The proceeding in a Juvenile Court is far less formal than in a Criminal Court. Further, such proceedings are not open to the public and the minor is not entitled to apply for bail. However, criminal records of minors are generally kept private and sealed, and such records are taken out from the system once they reach the age of majority or have satisfied the sentence issued by the court. A Juvenile Court can also hear cases pertaining to minors who have been subjected to abuse or neglect by their parents or legal guardians.

Difference Between Juvenile Court and Criminal Court

Subordinate Courts, Family and Juvenile Court

What is Criminal Court?

After the above explanation, it becomes relatively easier to distinguish a Criminal Court from a Juvenile Court. Indeed, a Criminal Court is generally the court that has jurisdiction to hear criminal cases and impose a punishment on the accused or defendant. The ultimate goal of the Criminal Court is to punish those who violate the Criminal Law of that country. Typically, the state files action against persons charged with a crime. This is because a crime is considered an act affecting not just an individual but the whole of society. The Criminal Court has to hear both the prosecution’s and the defendant’s case and thereafter determine if the defendant is guilty or not guilty of the crime. The objective of the Criminal Court is to punish. Therefore, once the verdict has been issued and the defendant convicted, the court will order a sentence which may entail either imprisonment, payment of fines, or the death penalty, depending on the crime and its severity. The proceedings of a Criminal Court are generally open to the public and the defendant has the right to a trial by Jury. Furthermore, the defendant is also entitled to apply for bail.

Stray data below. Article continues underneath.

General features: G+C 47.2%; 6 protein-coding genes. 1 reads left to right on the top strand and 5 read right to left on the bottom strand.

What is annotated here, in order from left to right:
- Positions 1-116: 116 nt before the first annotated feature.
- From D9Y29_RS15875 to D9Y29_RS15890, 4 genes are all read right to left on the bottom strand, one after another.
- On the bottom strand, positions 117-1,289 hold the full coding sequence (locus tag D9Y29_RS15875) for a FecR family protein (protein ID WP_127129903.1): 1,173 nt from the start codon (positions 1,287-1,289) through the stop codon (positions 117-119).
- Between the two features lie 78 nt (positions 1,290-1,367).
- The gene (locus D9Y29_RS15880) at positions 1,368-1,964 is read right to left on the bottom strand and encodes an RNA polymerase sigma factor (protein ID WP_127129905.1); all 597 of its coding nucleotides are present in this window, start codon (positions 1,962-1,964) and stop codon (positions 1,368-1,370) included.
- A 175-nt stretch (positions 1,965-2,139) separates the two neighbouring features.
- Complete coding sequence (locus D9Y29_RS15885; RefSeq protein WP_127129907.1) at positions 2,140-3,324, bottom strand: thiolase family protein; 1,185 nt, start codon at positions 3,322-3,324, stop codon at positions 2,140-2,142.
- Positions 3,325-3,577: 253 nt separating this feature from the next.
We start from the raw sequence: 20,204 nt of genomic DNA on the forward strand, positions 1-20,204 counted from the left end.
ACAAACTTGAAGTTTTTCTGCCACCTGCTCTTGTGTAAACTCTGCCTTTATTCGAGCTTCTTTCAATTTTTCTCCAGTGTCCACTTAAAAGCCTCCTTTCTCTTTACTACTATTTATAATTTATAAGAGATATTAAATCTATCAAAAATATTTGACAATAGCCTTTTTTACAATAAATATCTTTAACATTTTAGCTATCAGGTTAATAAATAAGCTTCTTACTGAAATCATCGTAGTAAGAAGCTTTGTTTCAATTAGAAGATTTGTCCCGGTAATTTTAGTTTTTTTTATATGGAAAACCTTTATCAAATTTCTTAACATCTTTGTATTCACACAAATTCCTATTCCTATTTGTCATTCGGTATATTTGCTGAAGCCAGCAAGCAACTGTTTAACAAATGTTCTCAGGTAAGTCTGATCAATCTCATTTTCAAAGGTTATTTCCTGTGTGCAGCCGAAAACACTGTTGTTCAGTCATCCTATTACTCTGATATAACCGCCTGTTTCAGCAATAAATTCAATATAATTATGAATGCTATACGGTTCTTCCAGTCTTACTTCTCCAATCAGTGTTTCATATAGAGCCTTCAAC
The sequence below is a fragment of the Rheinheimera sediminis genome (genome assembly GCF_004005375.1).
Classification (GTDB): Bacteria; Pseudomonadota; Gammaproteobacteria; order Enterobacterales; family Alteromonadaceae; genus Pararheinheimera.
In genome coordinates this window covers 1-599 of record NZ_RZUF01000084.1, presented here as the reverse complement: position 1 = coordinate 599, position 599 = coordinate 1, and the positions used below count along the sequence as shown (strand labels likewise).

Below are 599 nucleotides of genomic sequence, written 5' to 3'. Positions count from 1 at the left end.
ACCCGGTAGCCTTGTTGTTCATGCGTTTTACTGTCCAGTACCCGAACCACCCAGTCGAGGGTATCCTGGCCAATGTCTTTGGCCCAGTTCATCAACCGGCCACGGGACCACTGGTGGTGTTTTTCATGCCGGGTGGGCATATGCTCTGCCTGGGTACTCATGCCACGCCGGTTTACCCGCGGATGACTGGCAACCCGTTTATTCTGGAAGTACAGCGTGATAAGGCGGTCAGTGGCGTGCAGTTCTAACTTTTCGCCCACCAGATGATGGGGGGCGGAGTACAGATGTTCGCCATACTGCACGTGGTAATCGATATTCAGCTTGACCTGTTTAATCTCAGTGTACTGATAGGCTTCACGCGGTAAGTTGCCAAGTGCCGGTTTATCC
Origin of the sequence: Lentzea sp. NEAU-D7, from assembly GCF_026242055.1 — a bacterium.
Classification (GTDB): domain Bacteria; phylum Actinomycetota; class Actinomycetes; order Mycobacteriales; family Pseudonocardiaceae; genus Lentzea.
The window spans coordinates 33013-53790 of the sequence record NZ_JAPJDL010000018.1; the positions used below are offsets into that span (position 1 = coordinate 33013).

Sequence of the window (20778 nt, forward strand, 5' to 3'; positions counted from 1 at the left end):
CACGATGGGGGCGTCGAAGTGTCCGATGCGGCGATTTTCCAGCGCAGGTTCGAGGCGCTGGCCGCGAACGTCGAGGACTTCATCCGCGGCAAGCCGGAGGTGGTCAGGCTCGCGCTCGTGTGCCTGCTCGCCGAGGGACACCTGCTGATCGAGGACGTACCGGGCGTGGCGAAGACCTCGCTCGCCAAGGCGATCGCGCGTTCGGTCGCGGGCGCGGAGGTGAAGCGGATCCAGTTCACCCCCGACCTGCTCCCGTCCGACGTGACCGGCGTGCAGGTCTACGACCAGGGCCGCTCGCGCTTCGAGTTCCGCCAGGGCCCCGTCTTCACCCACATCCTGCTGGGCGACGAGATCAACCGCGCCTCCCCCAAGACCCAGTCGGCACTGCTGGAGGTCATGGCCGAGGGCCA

Juvenile Court vs Criminal Court

A New York City Criminal Courts building

What is the difference between Juvenile Court and Criminal Court?

The difference between a Juvenile Court and Criminal Court is thus clear. Although both courts deal with acts that constitute crimes, the process adopted in each Court is different.

• In a Juvenile Court, acts committed by the minor are called delinquent acts and not crimes.

• Further, a minor does not have the right to a trial by jury and cannot apply for bail, unlike a criminal defendant.

• The proceeding in a Juvenile Court typically begins when the prosecution files a petition.

• It is also important to note that a Juvenile Court proceeding is called an adjudication hearing and not a trial as in a Criminal Court. Such proceedings are not open to the public, unlike a Criminal Court proceeding.

• The final determination of the judge in a Juvenile Court is known as a ‘disposition’. In contrast, a Criminal Court will pass a sentence and issue a judgement against the defendant.

• The prosecution commences an action in a Criminal Court following an indictment against the accused.


Images Courtesy:

  1. Subordinate Courts, Family and Juvenile Court by Terence Ong (CC BY 2.5)
  2. A New York City Criminal Courts building by Beyond My Ken (GFDL)